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A CurtainUp London  Review
God Only Knows

By Lizzie Loveridge

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Heresy comes from the Greek "¢airesqai" which means act of choosing. Heresy means thinking for yourself. Orthodoxy means thinking what you have been told to believe.  
-- Biddulph

Hugh Whitemore writes excellent plays and with an actor of Derek Jacobi's quality, our expectations are high. I was not disappointed with . Whitmore's new part thriller and part one man's philosophy of religion. It requires some imagination to credit conspiracy theory but the mystery is not being sure, not knowing whether you are listening to a sane man driven to distraction by persecution or one who is merely demented.

God Only Knows is set in Italy where four British holiday makers are enjoying a quiet game of monopoly on the terazza of their holiday villa in Tuscany. A screech of car brakes and a crash of windscreen glass heralds the arrival of Humphrey Biddulph (Derek Jacobi) dressed in pyjamas, slippers and an ungainly baseball jacket. Biddulph, an expert in ancient manuscripts relates a tale that concludes that the resurrection of Jesus Christ was manufactured by the Romans to keep the Jews in check by encouraging the "cult of Jesus" because Jesus preached "Love thy Enemy". Biddulph disclosed his finding to the authorities, was locked up in a secure hospital from where he has escaped.

The hinge of the play is whether Biddulph can convince the four people of his genuineness. Much of the play is monologue from Biddulph, as he is the expert on ancient sources who presents the argument that Christianity is just an anaesthetic. The counter arguments are of necessity thin. They have to be as Biddulph's arguments are so scholarly and well researched by Whitemore. One woman cites blind faith, another believes in a judgement day where she will have to answer for her wrongdoing. The Roman soldier writes in his letter that "before very long Jesus of Nazareth will be worshipped as widely as Jupiter or Mars." Whitemore's play offers an excellent basis for stimulating discussion. The question today is how long before Christianity is equated with the worship of Jupiter.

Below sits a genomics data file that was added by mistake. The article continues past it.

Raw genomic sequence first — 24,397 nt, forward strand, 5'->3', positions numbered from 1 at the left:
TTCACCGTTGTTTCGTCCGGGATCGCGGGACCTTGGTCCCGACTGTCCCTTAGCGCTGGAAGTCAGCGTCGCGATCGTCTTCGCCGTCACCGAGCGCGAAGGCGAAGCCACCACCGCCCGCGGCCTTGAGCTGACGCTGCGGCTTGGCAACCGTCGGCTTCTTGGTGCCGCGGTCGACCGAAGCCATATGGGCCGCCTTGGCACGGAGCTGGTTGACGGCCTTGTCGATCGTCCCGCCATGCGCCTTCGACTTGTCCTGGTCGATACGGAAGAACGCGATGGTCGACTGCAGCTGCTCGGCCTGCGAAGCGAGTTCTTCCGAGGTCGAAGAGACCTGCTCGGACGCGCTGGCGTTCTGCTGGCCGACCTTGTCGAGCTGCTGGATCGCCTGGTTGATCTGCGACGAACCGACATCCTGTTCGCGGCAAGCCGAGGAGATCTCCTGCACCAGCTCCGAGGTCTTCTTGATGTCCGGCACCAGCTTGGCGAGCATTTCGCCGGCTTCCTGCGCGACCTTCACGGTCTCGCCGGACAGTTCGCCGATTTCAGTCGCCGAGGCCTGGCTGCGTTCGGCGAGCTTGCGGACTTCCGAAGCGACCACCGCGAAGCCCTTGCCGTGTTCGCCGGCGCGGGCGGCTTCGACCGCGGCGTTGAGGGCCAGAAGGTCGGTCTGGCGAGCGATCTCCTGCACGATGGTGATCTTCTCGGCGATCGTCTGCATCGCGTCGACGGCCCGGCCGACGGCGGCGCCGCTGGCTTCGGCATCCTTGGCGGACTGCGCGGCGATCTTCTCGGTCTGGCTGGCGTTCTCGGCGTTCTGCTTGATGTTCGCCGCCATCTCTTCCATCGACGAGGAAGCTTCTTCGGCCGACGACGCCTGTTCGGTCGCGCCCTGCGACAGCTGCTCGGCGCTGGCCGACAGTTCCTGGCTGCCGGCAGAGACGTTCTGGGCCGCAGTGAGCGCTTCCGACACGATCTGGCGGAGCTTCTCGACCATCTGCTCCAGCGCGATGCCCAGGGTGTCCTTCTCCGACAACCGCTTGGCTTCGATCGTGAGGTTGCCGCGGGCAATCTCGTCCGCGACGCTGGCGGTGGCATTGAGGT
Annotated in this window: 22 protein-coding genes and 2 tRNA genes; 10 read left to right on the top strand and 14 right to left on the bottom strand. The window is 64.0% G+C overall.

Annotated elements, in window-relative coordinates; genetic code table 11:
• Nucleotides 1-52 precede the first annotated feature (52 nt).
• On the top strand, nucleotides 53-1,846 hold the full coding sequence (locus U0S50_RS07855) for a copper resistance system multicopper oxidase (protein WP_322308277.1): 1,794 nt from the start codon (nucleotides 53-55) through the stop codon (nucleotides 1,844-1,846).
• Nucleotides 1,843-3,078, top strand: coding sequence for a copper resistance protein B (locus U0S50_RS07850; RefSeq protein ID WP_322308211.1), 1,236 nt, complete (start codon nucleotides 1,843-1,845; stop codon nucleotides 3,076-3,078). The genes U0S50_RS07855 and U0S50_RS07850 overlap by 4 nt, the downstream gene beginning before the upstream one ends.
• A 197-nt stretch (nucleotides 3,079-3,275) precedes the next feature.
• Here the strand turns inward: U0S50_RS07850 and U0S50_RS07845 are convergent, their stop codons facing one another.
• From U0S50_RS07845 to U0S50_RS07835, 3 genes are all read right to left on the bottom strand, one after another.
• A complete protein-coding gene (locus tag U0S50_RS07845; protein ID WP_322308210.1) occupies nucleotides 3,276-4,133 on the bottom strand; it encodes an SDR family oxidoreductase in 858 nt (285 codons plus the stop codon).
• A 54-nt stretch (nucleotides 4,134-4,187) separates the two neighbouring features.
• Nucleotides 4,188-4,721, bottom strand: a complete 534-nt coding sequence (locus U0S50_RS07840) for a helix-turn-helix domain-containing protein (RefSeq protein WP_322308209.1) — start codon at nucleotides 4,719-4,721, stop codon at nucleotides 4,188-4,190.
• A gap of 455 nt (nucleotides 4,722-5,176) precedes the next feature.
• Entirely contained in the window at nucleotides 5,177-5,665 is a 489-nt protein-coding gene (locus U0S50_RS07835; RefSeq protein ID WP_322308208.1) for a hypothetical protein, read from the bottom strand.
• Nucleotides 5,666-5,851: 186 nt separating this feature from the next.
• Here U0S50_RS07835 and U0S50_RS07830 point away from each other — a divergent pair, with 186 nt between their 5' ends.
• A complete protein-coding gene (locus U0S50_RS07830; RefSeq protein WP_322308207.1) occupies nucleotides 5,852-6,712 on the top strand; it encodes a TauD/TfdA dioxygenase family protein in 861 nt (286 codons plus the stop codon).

Derek Jacobi has been interviewed extensively about his dreadful stage fright. It makes him physically sick before each show. It is all the more remarkable that he gives a great performance as the bearded academic. With his round face and Beatles haircut he is nervous and drawn into a very frightening situation. The supporting performances are also very good: David Yelland as Charles Minto, the authority male, trying to control the proceedings. . . Richard O'Callaghan as the laid back writer, Vin Coker. . . Margot Leicester as the writer's wife Margo, churchgoer and believer. . . Francesca Hunt as Charles' young, attractive second wife.

Anthony Page directs at a fast and enthralling pace. John Gunther's Tuscan set is old terracotta flag stones and tall cypresses in the background, the lighting changing as the evening darkens. It is a straightforward play, no innovations of design or staging but one I found deeply satisfying and engaging with an exciting finale.

Written by Hugh Whitemore
Directed by Anthony Page

Starring: Derek Jacobi
With: David Yelland, Margot Leicester, Francesca Hunt, Richard O'Callaghan
Design: John Gunther
Lighting Design: Peter Mumford
Sound Design: John Leonard
Running time: Two hours ten minutes with an interval
Box Office: 020 7836 9987
Booking to 9th June 2001
Reviewed by Lizzie Loveridge based on 20th March 2001 performance at the Vaudeville Theatre The Strand London WC2

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In Association with

2001 CD-ROM Deluxe

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© 2001   Elyse Sommer.